The Phillies had even less for him to do, spending all but 13 games at the dreaded "alternate site" during the 2020 season.  Garlick has shown some decent minor league power over the years, hitting just over 20 homers a season over from 2016 to 2019. The Braves scooped him up, then the Twins took a flier on him in February.

He's been the team's biggest surprise of the spring, hitting 5 homers and driving in 13 runs. With Eddie Rosario off to Cleveland, and Alex Kirilloff getting the Kris Bryant treatment, that made room for more Garlick in the lineup. He made the team's opening day roster, and will likely platoon in Left field with Jake Cave. 

I suspect he's just keeping the spot warm for a prospect, but it's a fun story to see a guy win a job in Spring training. Looking forward to the 2021 Season to get going tomorrow!

Any Spring Training surprises for your team?

Thanks for reading!

Tuesday, March 30, 2021

A (Zippy Zap) Blast From the Past!


One of the worst things about taking so much time away from posting is that I neglected to properly thank folks that have sent cards to me over the last several months. Kenny gave me a shock by sending cards by proxy - these actually were included in the last Transatlantic Triple Break package that Matthew sent my way from West Virginia. 

One of the best things about these packages from Kenny is that even when I know they are coming, I still have no idea what might be in them. Someone who knows more about gaming / tabletop card games can probably tell me more about that card in the center, for instance- but it was definitely a fun surprise to find in the pack! The two green 2003 Topps cards are from the Kanebo Gum set released in Japan. 

Kenny brings all the major sports to play, and I have been the beneficiary more than once of his extra stickers! Josh Okogie is probably my favorite current Timberwolf, so that was a great card to find as well. He's one of those high motor / spark off the bench guys that probably won't show up at an All-Star game, but still finds a way to become a fan favorite.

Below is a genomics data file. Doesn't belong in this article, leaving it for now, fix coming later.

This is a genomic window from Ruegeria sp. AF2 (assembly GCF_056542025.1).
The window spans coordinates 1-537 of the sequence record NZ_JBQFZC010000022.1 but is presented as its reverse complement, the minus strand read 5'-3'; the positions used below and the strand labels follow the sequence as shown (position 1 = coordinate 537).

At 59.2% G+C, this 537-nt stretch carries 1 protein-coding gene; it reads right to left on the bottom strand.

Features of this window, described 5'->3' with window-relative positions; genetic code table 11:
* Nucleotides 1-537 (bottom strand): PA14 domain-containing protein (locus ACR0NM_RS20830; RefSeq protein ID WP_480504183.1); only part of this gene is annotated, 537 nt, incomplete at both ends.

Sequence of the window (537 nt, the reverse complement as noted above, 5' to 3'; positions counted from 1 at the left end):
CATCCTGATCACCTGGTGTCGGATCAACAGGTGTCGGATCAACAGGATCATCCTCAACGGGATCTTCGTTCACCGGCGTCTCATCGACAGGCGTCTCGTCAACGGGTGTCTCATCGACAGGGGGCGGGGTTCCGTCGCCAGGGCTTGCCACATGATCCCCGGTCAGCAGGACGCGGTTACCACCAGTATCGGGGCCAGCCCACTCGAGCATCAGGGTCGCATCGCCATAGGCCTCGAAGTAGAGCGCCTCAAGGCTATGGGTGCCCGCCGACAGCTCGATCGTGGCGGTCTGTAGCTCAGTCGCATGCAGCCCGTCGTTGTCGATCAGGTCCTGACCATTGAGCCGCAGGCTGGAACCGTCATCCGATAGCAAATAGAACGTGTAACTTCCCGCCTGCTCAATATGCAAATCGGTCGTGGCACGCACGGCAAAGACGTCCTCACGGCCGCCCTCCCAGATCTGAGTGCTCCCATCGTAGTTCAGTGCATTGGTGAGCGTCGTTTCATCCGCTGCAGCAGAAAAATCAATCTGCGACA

Luis Arráez is a pretty interesting guy - if you've ever seen him in the batter's box you know what I mean. He's got a stance that looks a bit like Carew, a swing a bit like Oliva, and he takes pitches like no one else in the league. He'll shake his head aggressively and you can sometimes hear him say "no no no no" when he takes a close pitch outside of the zone. I don't think I've seen him get one wrong yet. Plus he hits for a pretty healthy average. Even after a slump and knee injury that he struggled with in the first half of 2020, he still finished with a .321 average for the season.

As usual, Kenny included a little bit of everything! I apologize for taking so long to acknowledge it, but thanks very much Kenny!

Monday, March 29, 2021

1998 Topps All-Star Rookie Third Baseman Bobby Smith

Bobby Smith, you say? Oh, he just made the Topps All-Star Rookie squad because he got the "Expansion Team Boost" you say. Oh, he was the only 3B who qualified, you say. Well guess what? Not only did he outplay Aramis Ramírez and future Hall of Famer Adrian Beltré, but he was top 5 among all rookies in homers and RBI. No need to make excuses for success! Bobby Smith was the best choice for Topps All-Star Rookie 3B in 1998, and I'm here to tell you all about it.

The Devil Rays picked Smith in the expansion draft from the Braves, which worked out great for Smith. He certainly would be waiting a long time for a chance to play behind Chipper Jones and the deep farm system that Atlanta boasted. In Tampa, he'd have a fair chance to be seen along with a host of other promising youngsters. His rookie season included the Devil Rays first walk off homer, which was a stunning end to a 14 inning marathon. Smith's homer was his 4th hit of the game, his first big league home run, and you can watch it right here:

Not too shabby.


Smith was an 11th round pick by Atlanta, following a great prep career in Oakland. He was the Oakland school district's Player of the Year in 1992, and had a scholarship offer from Cal-Berkeley. He opted to play professionally with the Braves, making his way up the organizational ladder. He displayed a little power, a little speed, and lot of versatility. In the minors, he was already moving around the diamond - he played in the outfield as well as shortstop, but his primary position was the hot corner. 

The Devil Rays had picked up Wade Boggs as a free agent before their first MLB game, and Bobby Smith was looked at as his heir apparent. Smith's rookie year was his most productive. Over the next few years, a pattern would emerge - Smith would hit well in AAA, then struggle in the big leagues. Whether it can be chalked up to a poor hitting environment in Tropicana Field, limited at bats to develop a groove, or just hitting his talent ceiling, Smith was unable to put it all together at the big league level. 

Smith still found jobs throughout organized pro ball, though his final MLB game came in 2002. He played another 5 seasons in the high minors for the Brewers, Yankees, White Sox and his hometown Oakland A's. After he retired from playing, Smith went on to a career in coaching, serving as a hitting couch in Arizona's minor league system under Delino DeShields, Sr.